Create In-Camera White Balance Experiments
Extra photos for bloggers: 1, 2, 3
Did you know that white balance is the quickest way to turn your camera into an InstaLomoCrosstography machine?
This tutorial is a fun, simple way to play with color a la Instagram or Lomography without any apps or chemicals!
All you need to do is take the correct white balance and set it to the “wrong” white balance to get sweet shifts in tones and colors.
We put together a guide on exactly what kind of color shifts you’ll get with each setting. No Android-based technology here. You can do it all with the settings your camera already has!
p.s. We’re giving away an iPhone Lens Dial (our primo iPhoneography gizmo) today! Here’s how to enter.
Why it’s cool:
Your brain can’t change it’s own color (bummer!), but it does an awesome job at making sure the color white always looks that way. In other words, our brains are stuck in Auto White Balance.
Our cameras are a bit different. To them, white isn’t always white, but is influenced by the source of the light, whether it’s a buzzy fluorescent light in the ceiling or a cozy tungsten bulb under a lampshade.
This technique involves forcing your camera’s white balance to the incorrect setting for the scene so that the colors are purposely skewed. Sometimes it looks a little weird, and sometimes it looks awesome; it’s all about experimenting, with no computer or fancy editing programs required!
For an awesome explanation on how to achieve correct white balance and color temperatures, follow this tutorial by our friends over at SLR Lounge!
- A camera that allows access to white balance settings
- A willingness to experiment!
STEP 1: Locating White Balance Settings
Here’s where ours is located. Look for the letters “WB” or the for “White Balance” if it’s under a set of menus.
Step 2: Crack The Code: Figure Out The Symbols
- AWB or A: Auto, correct White Balance
- Sun: Sunshine or Daylight. Neutral.
- House Casting a Shadow: Shade. The warmest.
- Cloud: Cloudy. Very warm.
- Light Bulb: Tungsten Light Bulbs. Very cool, very blue.
- Glowing Rectangle: Fluorescent Light Bulbs. Cool blue and purple
- Lightning Bolt: Flash. Warm.
- Square Floating Over Triangles: Custom
- K: Specific Kelvin Temperature
Step 3: Time to Play
Remember, the AWB or Auto setting will let your camera determine the correct White Balance for the scene; we want to set the “wrong” White Balance to get cool colors!
Featured below are examples of how you can use this technique!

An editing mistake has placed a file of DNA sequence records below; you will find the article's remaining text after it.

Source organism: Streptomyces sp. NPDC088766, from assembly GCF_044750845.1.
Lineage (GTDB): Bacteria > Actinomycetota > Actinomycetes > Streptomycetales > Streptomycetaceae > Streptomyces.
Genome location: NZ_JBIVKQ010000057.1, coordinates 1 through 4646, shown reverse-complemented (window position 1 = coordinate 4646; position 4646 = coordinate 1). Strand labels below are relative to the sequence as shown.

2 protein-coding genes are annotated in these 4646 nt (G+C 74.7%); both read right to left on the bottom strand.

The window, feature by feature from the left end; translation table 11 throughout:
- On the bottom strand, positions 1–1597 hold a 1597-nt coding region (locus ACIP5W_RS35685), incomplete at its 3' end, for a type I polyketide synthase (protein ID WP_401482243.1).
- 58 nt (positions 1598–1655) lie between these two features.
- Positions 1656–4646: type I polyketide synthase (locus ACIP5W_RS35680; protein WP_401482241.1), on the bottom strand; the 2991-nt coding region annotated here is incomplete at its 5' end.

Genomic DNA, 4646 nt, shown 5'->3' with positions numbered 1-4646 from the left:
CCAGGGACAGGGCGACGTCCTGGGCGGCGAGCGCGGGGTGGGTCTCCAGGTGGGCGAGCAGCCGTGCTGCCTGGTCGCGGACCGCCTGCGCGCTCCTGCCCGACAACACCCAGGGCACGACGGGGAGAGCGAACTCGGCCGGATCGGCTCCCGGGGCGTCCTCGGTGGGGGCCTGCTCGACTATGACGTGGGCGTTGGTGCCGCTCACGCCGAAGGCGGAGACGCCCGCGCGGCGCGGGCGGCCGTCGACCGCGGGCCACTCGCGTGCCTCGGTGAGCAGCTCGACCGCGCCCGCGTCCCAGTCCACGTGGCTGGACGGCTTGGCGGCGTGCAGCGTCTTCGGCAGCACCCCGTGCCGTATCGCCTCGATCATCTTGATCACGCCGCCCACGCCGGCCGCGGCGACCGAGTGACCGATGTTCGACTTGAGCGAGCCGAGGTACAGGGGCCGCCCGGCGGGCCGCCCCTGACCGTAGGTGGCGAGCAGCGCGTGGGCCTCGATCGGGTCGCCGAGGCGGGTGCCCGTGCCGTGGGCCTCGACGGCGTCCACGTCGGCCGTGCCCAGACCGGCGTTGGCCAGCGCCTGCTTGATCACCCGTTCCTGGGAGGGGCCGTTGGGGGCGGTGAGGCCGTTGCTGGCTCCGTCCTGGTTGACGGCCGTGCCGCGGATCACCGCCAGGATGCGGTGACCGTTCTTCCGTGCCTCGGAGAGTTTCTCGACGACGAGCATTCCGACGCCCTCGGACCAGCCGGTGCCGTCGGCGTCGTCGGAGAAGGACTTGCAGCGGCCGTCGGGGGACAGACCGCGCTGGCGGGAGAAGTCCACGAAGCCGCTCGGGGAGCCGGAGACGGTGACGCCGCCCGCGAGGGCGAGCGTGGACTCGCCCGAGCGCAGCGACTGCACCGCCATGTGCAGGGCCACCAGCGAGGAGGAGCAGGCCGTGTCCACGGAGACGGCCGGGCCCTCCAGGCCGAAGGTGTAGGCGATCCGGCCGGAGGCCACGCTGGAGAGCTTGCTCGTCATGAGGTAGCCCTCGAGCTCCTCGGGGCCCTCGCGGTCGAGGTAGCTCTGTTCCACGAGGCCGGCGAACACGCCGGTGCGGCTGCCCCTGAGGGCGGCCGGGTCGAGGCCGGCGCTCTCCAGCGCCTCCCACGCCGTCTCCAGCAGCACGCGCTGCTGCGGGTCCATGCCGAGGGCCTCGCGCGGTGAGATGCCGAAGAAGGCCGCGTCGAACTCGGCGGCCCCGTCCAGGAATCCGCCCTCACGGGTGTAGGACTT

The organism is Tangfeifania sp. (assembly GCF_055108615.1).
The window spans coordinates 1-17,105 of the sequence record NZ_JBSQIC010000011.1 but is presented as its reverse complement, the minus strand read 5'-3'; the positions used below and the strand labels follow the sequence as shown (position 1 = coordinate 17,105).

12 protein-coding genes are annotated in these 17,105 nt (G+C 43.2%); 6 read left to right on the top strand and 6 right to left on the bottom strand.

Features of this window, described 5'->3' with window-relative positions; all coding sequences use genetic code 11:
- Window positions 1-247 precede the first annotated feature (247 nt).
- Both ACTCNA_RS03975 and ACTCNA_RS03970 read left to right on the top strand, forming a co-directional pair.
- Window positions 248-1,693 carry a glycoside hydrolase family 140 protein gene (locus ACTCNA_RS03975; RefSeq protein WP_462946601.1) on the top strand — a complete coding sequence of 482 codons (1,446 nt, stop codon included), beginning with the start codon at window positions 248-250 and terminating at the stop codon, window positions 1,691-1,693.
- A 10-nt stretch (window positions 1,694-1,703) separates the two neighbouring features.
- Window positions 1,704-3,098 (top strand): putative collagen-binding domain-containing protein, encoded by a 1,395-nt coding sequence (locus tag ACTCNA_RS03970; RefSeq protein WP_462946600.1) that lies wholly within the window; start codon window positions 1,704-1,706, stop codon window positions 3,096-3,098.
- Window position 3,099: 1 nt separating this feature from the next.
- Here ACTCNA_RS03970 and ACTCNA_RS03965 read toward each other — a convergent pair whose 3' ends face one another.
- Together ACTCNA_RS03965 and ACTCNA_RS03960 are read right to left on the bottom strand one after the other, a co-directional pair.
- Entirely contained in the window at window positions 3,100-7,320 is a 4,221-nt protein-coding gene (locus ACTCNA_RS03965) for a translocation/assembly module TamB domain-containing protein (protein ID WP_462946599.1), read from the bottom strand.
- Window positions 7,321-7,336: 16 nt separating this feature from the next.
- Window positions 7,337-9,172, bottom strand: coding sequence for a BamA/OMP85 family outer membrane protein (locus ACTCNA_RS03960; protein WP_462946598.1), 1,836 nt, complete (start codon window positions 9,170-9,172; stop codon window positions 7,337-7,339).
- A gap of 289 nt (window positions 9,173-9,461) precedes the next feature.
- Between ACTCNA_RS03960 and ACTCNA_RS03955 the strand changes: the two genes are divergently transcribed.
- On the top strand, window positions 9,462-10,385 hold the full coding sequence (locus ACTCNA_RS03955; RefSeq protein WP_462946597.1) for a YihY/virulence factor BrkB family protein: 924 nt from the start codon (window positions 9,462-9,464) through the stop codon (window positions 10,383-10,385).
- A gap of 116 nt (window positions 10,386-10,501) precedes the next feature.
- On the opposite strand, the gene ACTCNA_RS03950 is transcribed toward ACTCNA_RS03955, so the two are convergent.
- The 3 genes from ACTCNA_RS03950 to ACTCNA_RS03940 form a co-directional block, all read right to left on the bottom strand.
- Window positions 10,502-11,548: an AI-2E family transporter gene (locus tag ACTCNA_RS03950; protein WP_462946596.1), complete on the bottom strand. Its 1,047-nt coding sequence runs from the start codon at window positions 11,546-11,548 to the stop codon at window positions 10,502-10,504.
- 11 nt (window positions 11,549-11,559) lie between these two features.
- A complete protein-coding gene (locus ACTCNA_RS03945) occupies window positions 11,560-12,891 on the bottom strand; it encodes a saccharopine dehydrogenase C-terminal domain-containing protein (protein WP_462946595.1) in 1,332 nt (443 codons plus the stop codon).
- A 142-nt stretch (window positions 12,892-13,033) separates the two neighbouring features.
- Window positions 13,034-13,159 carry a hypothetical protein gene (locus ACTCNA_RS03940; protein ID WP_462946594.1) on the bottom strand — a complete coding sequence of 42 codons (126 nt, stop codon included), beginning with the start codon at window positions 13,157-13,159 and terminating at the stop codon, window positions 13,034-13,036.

Outside: Cloudy Day Meets Fluorescent and Shade
The Shade setting is much warmer, which gives a stronger orange and yellow hue. The Fluorescent setting adds some neat purple and blue hues.
Outside: Cloudy Day Meets Fluorescent and Tungsten
We have to admit, the Fluorescent setting is one of our favs for getting sweet colors
Inside: Fluorescent meets K10,000 and K2,500
We got even more experimental this time and tried to dial in our own Kelvin temperatures for the white balance! 2,500 Kelvin shifts the photo towards blue, and 10,000 Kelvin shifts the photo towards a warm orange.
Real Life Use
His name is Ryan Waite, and he creates some really sweet portraits! He shared a few tips with us on how to use White Balance to get cool effects. These are a little more advanced and will likely require some editing software to accomplish.
- Shift the White Balance to “bring out different tones in the skin and create emphasis on certain areas of the face in unique ways.” This can influence the reds and blues in skin tone, or change the highlights and shadows. (seen above!)
- Push the White Balance so that it’s “excessively warm and then lower the saturation for an aged, vintage feel.” A sepia-esque look without the monotone.
- In post-production, “you have easy access to the color temperature and the tint. The temperature is great for creating warm and cool effects, but tint can specifically bring out the purples and greens in a photo.” Boost the magenta tint in afternoon sun to get beautiful yellows and purples, or boost greens for trees and plants to make them pop!
- Try it for Black and White photos: the colors from the original can make a huge difference before you convert! Try warming up the white balance and shifting the tint all the way green.
- Go full analog: grab some film balanced for a particular light source and shoot it in another.
- Use Live View to see the results in real time!